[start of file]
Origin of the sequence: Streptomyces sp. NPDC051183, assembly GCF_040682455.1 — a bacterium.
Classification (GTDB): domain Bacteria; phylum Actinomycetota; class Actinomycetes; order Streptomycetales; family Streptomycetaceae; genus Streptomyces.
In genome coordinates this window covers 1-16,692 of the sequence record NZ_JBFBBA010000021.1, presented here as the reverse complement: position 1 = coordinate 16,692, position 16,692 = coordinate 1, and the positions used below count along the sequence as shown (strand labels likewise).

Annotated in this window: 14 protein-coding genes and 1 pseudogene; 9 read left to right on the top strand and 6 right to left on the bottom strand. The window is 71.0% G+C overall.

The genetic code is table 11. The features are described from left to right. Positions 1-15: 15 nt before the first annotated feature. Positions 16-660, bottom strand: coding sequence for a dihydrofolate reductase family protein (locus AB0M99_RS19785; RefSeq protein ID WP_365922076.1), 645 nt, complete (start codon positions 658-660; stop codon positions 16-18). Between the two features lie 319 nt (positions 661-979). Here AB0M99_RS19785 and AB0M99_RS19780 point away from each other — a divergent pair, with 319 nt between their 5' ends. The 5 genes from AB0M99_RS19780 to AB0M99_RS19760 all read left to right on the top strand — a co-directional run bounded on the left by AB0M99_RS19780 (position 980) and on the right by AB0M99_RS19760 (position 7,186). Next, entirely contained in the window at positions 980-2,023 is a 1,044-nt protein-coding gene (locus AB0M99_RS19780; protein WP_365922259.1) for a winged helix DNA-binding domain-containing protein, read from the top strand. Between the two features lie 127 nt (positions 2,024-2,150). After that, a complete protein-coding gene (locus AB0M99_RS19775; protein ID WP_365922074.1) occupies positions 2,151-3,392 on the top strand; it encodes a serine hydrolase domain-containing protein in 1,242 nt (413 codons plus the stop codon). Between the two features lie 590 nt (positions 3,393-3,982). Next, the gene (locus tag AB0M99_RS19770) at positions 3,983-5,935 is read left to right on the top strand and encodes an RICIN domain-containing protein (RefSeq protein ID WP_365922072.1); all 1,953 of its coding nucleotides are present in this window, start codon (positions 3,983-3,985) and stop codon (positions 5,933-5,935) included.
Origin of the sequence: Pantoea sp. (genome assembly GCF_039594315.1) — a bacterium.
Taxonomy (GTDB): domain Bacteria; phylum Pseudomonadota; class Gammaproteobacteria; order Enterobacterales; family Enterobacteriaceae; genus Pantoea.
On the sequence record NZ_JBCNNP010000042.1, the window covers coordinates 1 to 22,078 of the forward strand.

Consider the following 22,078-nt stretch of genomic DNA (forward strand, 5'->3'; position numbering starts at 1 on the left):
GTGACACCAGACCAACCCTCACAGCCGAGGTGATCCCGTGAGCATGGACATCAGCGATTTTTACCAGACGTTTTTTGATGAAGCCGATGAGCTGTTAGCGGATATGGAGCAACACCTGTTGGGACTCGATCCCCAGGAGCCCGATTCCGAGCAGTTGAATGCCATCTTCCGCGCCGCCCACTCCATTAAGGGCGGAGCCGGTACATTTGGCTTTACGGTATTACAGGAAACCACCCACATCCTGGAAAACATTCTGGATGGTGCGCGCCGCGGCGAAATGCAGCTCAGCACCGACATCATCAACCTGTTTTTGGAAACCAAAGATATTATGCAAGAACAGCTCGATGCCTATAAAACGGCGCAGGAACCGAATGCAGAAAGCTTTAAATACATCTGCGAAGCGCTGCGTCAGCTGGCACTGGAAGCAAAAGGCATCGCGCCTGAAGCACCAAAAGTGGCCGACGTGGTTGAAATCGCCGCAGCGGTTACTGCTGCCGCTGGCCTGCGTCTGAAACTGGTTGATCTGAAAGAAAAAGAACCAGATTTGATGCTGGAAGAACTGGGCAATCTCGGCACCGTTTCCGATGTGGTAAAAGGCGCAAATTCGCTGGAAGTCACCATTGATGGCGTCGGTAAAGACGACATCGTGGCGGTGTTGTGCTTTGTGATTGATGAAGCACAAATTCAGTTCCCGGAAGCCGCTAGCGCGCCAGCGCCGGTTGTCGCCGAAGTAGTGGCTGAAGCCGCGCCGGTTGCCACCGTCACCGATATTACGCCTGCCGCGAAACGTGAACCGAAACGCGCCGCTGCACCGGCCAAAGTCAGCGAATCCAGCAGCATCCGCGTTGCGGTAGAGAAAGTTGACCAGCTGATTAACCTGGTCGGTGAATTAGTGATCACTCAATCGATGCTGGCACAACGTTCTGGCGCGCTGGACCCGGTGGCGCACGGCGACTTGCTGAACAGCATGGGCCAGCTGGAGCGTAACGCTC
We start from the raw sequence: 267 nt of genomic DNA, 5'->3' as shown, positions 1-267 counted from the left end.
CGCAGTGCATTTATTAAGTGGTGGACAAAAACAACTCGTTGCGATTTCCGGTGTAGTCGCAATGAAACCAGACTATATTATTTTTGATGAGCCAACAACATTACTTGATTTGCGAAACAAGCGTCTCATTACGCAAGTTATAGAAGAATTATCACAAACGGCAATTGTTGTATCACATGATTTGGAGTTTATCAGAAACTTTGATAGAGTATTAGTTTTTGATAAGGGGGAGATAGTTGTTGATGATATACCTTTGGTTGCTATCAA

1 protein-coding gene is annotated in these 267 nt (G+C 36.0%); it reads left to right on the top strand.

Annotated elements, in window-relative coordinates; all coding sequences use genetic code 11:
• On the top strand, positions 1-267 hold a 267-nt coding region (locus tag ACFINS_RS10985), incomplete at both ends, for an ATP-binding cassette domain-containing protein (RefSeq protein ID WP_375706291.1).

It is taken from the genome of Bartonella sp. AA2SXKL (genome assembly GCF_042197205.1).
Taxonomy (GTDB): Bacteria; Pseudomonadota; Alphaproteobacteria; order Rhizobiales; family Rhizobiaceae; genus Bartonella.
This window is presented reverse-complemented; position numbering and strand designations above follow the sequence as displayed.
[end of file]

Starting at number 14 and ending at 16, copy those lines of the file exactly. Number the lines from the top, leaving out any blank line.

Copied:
Annotated elements, in window-relative coordinates; all coding sequences use genetic code 11:
• On the top strand, positions 1-267 hold a 267-nt coding region (locus tag ACFINS_RS10985), incomplete at both ends, for an ATP-binding cassette domain-containing protein (RefSeq protein ID WP_375706291.1).

It is taken from the genome of Bartonella sp. AA2SXKL (genome assembly GCF_042197205.1).